Mitch Ratcliffe

Mitch Ratcliffe is a veteran journalist, media executive and entrepreneur. He was editor of the ground-breaking Digital Media newsletter in the 1990s and a frequent contributor to ZDNet over the years. He led development of the first Web audio/video news network at ON24, sat on the board of Electric Classifieds Inc. and Match.com, and worked as an investment banker. A dedicated "portfolio career" worker, Mitch is co-founder and Chief Scientist of BuzzLogic LLC, a social network analytics and marketing communications platform developer, and works with Audible Inc. on its podcasting service, among other projects detailed <a href="http://www.ratcliffe.com/ disclosure.htm">here</a>. </p>

Latest Posts

Social design advice for Starbucks

Social design advice for Starbucks

Starbucks announced today it will begin a daily "Good Sheet" of news about politics, health care and other issues that it will distribute in its stores as a way to start conversations. According to a Starbucks executive quoted by The Motley Fool, the company is looking for "conversation starters.

published September 8, 2008 by

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A virus in our genes, think about that....

A virus in our genes, think about that....

Really fascinating news: Virus is passed from parent to child in the DNA. Researchers found that roseola, an infection that everyone apparently gets but only 20 percent of children develop the characteristic rash that gives it its name, is actually in our DNA.

published September 3, 2008 by

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Cerf's call for simple pricing: Net Neutrality all over again

Cerf's call for simple pricing: Net Neutrality all over again

Vint Cerf, one of the co-inventors of the underlying technology that makes the Web work, now Google's Internet evangelist, has issued a call for throughput-based pricing by ISPs. This in response to the Comcast ruling by the FCC, which ordered the cable carrier to stop interfering with certain kinds of traffic, including P2P application data.

published August 5, 2008 by

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Kindle, Sony and eBook readers: How many a month?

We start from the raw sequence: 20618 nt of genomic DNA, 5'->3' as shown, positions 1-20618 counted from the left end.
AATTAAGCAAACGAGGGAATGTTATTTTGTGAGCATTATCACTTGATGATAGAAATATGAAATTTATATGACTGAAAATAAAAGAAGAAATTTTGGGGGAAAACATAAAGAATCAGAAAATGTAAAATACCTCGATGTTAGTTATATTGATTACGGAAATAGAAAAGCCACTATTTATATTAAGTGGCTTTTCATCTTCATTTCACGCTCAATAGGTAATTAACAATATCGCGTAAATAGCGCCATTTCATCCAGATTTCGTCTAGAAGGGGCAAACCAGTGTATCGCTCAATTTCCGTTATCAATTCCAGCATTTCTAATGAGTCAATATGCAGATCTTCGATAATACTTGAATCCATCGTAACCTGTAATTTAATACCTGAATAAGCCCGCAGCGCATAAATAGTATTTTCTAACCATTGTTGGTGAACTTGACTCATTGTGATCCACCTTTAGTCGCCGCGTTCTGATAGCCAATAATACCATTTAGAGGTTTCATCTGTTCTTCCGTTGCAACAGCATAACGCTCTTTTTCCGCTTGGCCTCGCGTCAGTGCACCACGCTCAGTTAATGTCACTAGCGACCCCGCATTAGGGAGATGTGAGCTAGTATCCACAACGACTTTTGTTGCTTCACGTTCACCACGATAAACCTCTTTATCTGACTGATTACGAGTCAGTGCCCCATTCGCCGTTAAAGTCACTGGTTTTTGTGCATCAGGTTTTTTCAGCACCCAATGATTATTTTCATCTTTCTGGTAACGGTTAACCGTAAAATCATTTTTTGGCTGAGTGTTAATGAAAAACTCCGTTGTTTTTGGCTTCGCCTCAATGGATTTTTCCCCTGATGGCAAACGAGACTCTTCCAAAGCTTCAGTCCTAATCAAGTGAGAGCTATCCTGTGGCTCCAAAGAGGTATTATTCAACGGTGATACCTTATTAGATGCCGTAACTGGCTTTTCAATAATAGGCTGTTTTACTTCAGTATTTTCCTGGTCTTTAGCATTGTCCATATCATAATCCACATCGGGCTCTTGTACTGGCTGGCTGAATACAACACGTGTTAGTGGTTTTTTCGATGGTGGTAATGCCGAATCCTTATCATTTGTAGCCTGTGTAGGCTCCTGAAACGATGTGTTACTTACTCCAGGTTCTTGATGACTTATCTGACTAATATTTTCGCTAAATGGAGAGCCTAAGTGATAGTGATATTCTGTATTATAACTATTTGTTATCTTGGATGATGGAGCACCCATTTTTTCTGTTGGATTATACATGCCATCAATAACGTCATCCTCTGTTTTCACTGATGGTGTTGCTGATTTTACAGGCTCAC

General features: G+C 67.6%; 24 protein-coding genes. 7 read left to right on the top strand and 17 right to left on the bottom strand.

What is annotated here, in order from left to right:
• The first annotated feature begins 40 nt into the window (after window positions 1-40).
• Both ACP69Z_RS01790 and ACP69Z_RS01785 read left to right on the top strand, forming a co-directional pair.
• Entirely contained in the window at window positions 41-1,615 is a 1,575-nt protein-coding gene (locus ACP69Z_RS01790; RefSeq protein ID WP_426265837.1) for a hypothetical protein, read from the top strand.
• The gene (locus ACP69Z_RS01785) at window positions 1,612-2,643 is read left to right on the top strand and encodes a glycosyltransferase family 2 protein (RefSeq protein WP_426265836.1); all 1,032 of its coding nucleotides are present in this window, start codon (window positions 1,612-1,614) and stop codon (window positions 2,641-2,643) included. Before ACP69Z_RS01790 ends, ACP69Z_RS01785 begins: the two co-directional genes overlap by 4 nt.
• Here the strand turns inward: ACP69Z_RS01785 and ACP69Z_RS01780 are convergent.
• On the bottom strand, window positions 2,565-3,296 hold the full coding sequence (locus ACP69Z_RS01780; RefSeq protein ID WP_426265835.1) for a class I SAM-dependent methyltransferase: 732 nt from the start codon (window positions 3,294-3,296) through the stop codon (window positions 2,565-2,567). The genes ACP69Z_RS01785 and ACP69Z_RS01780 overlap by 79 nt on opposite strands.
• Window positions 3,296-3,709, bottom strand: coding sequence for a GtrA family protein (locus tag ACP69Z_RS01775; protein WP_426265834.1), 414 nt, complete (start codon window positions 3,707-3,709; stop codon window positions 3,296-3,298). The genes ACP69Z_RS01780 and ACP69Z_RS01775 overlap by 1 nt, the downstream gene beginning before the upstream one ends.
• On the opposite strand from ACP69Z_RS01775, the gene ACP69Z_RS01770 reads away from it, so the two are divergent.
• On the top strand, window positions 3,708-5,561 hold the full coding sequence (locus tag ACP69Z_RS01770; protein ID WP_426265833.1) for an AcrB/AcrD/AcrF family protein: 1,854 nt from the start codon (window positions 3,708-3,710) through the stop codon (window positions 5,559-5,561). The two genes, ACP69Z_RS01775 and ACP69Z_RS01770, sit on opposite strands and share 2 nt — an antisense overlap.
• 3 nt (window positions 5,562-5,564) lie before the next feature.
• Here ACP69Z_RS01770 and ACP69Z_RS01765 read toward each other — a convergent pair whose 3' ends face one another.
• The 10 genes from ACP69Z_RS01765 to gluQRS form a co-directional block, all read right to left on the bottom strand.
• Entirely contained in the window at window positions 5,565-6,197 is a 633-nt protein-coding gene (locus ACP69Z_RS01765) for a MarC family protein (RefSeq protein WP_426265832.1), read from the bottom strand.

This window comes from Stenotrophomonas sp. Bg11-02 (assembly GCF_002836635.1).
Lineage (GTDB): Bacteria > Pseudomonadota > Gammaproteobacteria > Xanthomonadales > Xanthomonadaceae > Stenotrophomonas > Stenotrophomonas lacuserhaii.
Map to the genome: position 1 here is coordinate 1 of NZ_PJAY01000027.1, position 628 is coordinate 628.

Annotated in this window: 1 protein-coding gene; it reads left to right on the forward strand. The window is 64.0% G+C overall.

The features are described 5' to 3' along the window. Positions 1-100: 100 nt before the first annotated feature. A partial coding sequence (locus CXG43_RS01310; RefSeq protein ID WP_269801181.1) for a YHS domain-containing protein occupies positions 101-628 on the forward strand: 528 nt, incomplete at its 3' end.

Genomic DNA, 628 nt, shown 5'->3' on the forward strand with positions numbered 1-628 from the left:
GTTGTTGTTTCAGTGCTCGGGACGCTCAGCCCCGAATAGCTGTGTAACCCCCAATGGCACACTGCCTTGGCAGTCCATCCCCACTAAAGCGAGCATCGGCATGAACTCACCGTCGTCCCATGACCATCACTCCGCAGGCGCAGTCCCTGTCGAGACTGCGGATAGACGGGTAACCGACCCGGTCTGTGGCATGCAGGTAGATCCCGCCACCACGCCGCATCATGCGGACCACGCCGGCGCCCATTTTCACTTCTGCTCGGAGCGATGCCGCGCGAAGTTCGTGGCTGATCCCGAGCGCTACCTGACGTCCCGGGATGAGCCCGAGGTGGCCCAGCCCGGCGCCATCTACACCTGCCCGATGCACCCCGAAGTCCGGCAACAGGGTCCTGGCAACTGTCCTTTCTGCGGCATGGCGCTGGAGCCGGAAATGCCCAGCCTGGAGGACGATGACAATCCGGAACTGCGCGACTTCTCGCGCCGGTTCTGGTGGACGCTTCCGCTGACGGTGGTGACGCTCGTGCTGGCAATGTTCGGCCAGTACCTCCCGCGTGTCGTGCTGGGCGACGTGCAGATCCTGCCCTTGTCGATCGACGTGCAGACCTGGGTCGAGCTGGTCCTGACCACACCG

Kindle, Sony and eBook readers: How many a month?

I'm doing a bit of research on the question of ebooks and the appropriate formats to use in publishing some research and archival content I have. Do you have an Amazon Kindle, Sony Portable Reader or another favorite eBook format (Please add your comments on devices and formats in TalkBack)?

published August 4, 2008 by

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TeachStreet: Starting something big in lots of little places

TeachStreet: Starting something big in lots of little places

TeachStreet's launch of a Portland, Oregon, version of its teacher-student connection services has a lot to teach us about the evolution of Web services. The service, which lets students search for local teachers and teachers to offer classes to local and national student audiences, is where education is going: Toward increasingly customized one-on-one learning.

published August 4, 2008 by

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Google goes investing

Google goes investing

The news that Google is close to launching its own venture capital fund may raise a lot of hopes, but the history of corporate investment isn't fantastic and comes with a heavy price for portfolio companies that win a corporate sweepstakes. It also tells a lot about Google's own sense of its ability to innovate from the inside—that doesn't mean they don't think they can innovate, but that it may be more strategically advantageous to do it from the outside.

published July 31, 2008 by

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Amanda Chapel, aka "Strumpette," needs some tough love

Amanda Chapel, aka "Strumpette," needs some tough love

I had a strange Twitter back-and-forth with "Amanda Chapel," the pseudonymous authors of a PR blog called "Strumpette," about the nature of the hacker ethic. I personally don't think the hacker ethic is very effective as a counterpoint to the system of intellectual property it decries, because hackers seem intent on getting rich one way or the other.

published July 14, 2008 by

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Check out the bionic neck

Check out the bionic neck

I've told you about my disc replacement surgery, but I've never shown you. Here's an X-ray from my most recent follow-up appointment with the doctor who did the surgery.

published July 9, 2008 by

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Demographics forging a new Net market: It's not your kids' Web

Demographics forging a new Net market: It's not your kids' Web

It's easy and fashionable to talk about "digital natives" that have grown up online, but the demographics of the United States are shifting radically to the grey and Web services developers should heed that news and make changes in their products and plans as a result. Old coots, like me, may hold the key to your future.

published July 7, 2008 by

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